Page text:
While at least one exemplary embodiment has been presented in the foregoing detailed description of the invention, it should be appreciated that a vast number of variations exist. It should also be appreciated that the exemplary embodiment or exemplary embodiments are only examples, and are not intended to limit the scope, applicability, or configuration of the invention in any way. Rather, the foregoing detailed description will provide those skilled in the art with a convenient road map for implementing an exemplary embodiment of the invention. It being understood that various changes may be made in the function and arrangement of elements described in an exemplary embodiment without departing from the scope of the invention as set forth in the appended claims.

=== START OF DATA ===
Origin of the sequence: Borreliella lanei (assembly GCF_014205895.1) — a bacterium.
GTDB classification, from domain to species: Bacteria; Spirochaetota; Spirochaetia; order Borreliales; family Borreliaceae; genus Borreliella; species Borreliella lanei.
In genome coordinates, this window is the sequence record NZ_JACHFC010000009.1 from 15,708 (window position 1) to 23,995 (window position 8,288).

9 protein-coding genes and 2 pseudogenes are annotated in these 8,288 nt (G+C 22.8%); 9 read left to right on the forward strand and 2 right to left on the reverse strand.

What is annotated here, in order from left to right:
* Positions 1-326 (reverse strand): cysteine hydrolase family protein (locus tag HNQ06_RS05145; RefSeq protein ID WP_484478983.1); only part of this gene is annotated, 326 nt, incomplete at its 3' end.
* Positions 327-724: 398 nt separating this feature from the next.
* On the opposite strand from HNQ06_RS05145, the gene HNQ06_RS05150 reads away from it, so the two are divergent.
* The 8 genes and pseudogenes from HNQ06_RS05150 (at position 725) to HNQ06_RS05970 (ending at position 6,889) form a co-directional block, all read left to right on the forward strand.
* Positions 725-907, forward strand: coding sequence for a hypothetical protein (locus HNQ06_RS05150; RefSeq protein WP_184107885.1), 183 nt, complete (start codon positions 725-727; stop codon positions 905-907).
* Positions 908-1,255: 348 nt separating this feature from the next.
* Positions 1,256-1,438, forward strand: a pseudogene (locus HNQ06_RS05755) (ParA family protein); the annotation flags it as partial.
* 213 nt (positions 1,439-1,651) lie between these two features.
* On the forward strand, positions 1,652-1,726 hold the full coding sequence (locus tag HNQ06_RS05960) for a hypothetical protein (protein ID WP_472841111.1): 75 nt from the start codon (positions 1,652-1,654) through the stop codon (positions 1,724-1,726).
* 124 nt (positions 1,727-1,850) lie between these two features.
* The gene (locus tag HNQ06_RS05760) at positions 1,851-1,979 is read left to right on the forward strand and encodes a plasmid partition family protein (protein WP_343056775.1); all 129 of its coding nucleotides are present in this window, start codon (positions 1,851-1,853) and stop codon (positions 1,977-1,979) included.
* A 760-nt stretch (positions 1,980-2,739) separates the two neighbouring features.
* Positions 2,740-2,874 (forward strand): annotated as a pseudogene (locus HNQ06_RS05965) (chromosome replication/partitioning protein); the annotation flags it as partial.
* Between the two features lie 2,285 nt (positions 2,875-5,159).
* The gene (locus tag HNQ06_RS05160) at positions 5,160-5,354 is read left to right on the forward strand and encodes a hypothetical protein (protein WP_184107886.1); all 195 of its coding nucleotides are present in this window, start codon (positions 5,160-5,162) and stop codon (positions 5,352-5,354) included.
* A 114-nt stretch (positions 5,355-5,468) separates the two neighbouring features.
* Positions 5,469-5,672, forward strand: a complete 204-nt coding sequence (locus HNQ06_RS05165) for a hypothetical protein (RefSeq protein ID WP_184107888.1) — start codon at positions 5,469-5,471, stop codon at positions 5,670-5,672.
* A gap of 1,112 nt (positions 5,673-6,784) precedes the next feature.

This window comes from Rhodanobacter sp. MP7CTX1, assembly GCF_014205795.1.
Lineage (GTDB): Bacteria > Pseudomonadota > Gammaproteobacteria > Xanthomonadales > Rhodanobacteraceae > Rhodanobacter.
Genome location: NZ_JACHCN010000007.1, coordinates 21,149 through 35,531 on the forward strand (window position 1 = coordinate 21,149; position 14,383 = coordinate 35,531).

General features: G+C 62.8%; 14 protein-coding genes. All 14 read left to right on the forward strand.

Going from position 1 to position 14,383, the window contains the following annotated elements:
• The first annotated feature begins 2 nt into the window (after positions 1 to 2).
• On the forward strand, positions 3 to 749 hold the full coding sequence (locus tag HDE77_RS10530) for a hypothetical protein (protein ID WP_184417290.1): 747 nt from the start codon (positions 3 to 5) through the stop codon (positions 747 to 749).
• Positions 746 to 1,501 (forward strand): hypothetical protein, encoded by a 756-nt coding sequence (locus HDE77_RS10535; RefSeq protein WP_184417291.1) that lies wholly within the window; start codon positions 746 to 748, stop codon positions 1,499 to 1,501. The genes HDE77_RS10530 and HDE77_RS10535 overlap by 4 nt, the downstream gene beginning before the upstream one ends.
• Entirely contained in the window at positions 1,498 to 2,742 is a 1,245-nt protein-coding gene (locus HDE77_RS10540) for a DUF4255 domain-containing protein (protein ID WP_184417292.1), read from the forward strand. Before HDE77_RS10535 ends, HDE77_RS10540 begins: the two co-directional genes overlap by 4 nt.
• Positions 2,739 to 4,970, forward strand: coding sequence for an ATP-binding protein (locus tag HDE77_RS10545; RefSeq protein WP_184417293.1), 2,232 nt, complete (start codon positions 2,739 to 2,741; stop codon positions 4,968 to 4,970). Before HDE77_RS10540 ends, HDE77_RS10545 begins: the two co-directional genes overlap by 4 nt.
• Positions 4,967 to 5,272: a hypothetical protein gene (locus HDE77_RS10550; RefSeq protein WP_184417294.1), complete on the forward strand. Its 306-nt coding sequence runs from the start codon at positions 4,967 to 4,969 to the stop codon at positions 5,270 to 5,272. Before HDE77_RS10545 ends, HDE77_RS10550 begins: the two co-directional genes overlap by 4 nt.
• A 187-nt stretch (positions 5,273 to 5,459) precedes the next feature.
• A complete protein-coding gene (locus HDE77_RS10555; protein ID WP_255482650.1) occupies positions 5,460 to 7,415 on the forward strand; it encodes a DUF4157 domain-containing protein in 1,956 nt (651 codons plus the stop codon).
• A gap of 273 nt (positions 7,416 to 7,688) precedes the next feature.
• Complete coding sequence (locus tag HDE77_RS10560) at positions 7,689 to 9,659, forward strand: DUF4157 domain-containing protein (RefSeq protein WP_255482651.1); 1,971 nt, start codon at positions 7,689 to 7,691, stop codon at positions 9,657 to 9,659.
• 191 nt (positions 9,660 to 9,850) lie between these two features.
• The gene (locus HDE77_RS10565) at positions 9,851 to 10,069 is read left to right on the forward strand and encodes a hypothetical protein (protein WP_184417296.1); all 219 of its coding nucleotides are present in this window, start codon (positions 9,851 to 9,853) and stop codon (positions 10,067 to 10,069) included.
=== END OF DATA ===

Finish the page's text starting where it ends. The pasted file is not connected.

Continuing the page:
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|U.S. Classification||356/461, 385/12, 356/469, 356/470|
|International Classification||G01C19/66, G02B6/00, G01C19/72|
|May 15, 2006||AS||Assignment|
Owner name: HONEYWELL INTERNATIONAL, INC., NEW JERSEY
Free format text: ASSIGNMENT OF ASSIGNORS INTEREST;ASSIGNORS:KEYSER, THOMAS;SANDERS, GLEN A.;HUGHES, GRENVILLE;AND OTHERS;REEL/FRAME:017903/0093;SIGNING DATES FROM 20060508 TO 20060512
|Oct 4, 2012||FPAY||Fee payment|
Year of fee payment: 4